80 Good Assessments Are clear about the purpose, legal status and potential outcomes Are based on a clear theoretical framework Are clear about context and value base Are collaborative and promote accessibility for service users Are based on multiple sources of information Value the expertise and understanding service users bring to their situation Are clear about missing information

81 Good Assessments Identify themes and patterns about needs, risks, protective factors and strengths Generate and test different ways of understanding the situation Give meaning to themes, using knowledge based on experience/research Lead to an evidence-based conclusion Use supervision to assist reflection, hypotheses and objectivity Are able to record and explain outcomes Are reviewed, updated & amended in light of new information

82 Spotting the bad ones: Organisational Clues Mythology exists about the family – ‘this family is/always/behaves like Negative stereotypes about other agencies exist so their information is discounted Sudden changes about view of risk not explained Sudden changes of plan not rationally explained

83 Worker clues Gut feelings says something is wrong Worker does not ask difficult questions Analysis does not account for facts/history Proposed plan does not address issues raised in assessment Practitioner is working much harder than the parents to explain significant concerns The child’s story is missing

84 Inter-Agency Clues Agencies have conflicting views of the family/risk Agencies have strong views but offer ambiguous/limited evidence Some agencies unwilling to share information Pressure to agree suppresses permission to question / inter-agency acclimatisation

85 Family Clues Parental intentions not supported by actions Parental optimism involves denial of difficulties Children's accounts conflict with parents’ Parents’ ‘talk’ about their child is contradictory/lacks coherence Co-operation is only on the parents’ terms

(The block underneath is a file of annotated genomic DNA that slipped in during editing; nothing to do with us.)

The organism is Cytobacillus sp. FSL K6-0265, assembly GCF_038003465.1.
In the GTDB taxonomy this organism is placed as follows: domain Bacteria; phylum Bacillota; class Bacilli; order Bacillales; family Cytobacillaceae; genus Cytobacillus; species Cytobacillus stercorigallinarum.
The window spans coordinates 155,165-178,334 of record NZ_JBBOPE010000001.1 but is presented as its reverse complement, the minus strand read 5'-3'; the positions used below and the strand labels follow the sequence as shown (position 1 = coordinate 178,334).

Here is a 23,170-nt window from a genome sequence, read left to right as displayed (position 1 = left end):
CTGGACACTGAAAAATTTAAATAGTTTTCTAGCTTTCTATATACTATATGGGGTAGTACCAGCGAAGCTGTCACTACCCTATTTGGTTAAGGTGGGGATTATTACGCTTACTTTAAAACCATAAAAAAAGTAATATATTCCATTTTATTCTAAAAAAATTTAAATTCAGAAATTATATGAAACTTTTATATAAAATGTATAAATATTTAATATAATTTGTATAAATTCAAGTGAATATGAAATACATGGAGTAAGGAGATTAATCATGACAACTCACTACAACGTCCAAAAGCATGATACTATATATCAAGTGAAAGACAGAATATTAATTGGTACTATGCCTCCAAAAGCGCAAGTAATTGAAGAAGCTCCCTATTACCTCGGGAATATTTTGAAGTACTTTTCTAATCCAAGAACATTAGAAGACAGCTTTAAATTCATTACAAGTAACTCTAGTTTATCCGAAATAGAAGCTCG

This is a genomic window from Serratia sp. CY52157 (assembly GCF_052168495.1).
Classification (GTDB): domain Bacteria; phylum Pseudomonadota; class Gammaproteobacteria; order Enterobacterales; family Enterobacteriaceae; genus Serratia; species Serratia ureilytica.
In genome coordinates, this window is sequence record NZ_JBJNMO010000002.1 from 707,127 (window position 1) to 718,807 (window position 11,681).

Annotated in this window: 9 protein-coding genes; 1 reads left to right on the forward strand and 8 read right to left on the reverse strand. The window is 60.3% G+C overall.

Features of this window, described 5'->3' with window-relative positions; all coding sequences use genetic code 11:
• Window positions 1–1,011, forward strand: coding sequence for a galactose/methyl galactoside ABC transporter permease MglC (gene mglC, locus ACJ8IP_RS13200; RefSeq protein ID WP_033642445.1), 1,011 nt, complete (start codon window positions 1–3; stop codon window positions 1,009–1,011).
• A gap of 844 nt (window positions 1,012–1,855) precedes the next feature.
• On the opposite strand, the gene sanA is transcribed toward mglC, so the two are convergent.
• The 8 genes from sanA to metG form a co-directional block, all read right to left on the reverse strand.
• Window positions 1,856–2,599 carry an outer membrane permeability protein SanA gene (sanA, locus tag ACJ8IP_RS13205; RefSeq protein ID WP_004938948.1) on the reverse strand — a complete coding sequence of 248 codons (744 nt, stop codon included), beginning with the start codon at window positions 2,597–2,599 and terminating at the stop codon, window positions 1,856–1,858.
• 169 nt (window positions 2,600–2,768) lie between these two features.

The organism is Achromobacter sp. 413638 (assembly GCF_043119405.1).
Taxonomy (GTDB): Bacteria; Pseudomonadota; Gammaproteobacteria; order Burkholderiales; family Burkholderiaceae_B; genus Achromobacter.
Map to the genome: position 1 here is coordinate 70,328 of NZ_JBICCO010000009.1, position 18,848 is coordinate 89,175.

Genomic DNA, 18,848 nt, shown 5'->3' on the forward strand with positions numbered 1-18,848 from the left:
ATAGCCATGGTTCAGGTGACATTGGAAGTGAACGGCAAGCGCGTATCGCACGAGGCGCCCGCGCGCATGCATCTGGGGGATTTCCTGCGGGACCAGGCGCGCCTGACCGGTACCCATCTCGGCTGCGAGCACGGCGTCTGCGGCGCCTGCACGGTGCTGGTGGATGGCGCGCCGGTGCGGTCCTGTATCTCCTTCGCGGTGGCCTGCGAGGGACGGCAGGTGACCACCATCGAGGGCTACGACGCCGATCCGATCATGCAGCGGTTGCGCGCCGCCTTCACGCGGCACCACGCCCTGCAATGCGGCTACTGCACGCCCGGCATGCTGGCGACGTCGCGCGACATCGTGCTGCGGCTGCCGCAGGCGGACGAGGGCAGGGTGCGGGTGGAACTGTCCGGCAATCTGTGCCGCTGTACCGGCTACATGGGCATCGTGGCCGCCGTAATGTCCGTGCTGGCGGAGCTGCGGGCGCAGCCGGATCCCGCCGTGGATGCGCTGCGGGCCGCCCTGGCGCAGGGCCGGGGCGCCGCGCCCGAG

86 Assessment frameworks Common Assessment Framework (CAF) Framework for the Assessment of Children in Need and their Families –Initial Assessment –Core Assessment

87 What is CAF “The CAF is a shared assessment and planning framework for use across all children’s services and all local areas in England. It aims to help the early identification of children and young people’s additional needs and promote co- ordinated service provision to meet them”

88 What does CAF consist of? A pre-assessment checklist A multi-agency assessment process A standard form for assessment, planning and review

89 When to do one? Any time you are worried about a child’s progress towards the five ECM priority outcomes

90 What does it consist of? A pre-assessment checklist A multi-agency assessment process A standard form for assessment, planning and review Consent form

91 Framework for the Assessment… “This Framework must be used by Children’s Services in any assessment of a Child in Need and his/her family, to which all partner agencies will contribute as appropriate”. It “provides a systematic basis for collecting and analysing information to support professional judgements about how to help children and families in the best interests of the child”.

92 Framework for the Assessment…

93 Initial Assessment… “a brief assessment of each child referred to social services with a request for services to be provided” Maximum of 7 working days Uses Framework to determine: –whether the child is in need, –the nature of any services required –Whether core assessment should be undertaken.